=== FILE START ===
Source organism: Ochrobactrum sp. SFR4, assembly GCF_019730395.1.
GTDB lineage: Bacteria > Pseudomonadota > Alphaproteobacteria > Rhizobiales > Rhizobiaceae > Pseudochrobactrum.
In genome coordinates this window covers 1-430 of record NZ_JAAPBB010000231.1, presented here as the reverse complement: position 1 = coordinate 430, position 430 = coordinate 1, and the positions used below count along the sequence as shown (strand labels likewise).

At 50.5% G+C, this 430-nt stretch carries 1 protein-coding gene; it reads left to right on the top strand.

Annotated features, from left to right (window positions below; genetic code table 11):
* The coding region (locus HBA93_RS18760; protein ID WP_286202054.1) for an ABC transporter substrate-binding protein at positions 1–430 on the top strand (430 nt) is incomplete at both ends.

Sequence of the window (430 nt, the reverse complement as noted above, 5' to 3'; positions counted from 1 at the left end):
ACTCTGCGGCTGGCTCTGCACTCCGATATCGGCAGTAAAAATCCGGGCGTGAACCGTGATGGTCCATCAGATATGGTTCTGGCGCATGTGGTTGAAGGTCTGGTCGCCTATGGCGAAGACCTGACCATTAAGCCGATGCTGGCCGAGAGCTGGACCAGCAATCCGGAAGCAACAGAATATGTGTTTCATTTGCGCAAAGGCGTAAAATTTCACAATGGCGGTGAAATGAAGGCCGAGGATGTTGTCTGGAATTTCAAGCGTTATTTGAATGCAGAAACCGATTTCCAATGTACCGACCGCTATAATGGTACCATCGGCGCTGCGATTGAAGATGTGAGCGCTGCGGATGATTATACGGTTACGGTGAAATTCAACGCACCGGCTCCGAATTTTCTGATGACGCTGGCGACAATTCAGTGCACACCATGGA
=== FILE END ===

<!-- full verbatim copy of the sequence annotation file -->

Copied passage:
Source organism: Ochrobactrum sp. SFR4, assembly GCF_019730395.1.
GTDB lineage: Bacteria > Pseudomonadota > Alphaproteobacteria > Rhizobiales > Rhizobiaceae > Pseudochrobactrum.
In genome coordinates this window covers 1-430 of record NZ_JAAPBB010000231.1, presented here as the reverse complement: position 1 = coordinate 430, position 430 = coordinate 1, and the positions used below count along the sequence as shown (strand labels likewise).

At 50.5% G+C, this 430-nt stretch carries 1 protein-coding gene; it reads left to right on the top strand.

Annotated features, from left to right (window positions below; genetic code table 11):
* The coding region (locus HBA93_RS18760; protein ID WP_286202054.1) for an ABC transporter substrate-binding protein at positions 1–430 on the top strand (430 nt) is incomplete at both ends.

Sequence of the window (430 nt, the reverse complement as noted above, 5' to 3'; positions counted from 1 at the left end):
ACTCTGCGGCTGGCTCTGCACTCCGATATCGGCAGTAAAAATCCGGGCGTGAACCGTGATGGTCCATCAGATATGGTTCTGGCGCATGTGGTTGAAGGTCTGGTCGCCTATGGCGAAGACCTGACCATTAAGCCGATGCTGGCCGAGAGCTGGACCAGCAATCCGGAAGCAACAGAATATGTGTTTCATTTGCGCAAAGGCGTAAAATTTCACAATGGCGGTGAAATGAAGGCCGAGGATGTTGTCTGGAATTTCAAGCGTTATTTGAATGCAGAAACCGATTTCCAATGTACCGACCGCTATAATGGTACCATCGGCGCTGCGATTGAAGATGTGAGCGCTGCGGATGATTATACGGTTACGGTGAAATTCAACGCACCGGCTCCGAATTTTCTGATGACGCTGGCGACAATTCAGTGCACACCATGGA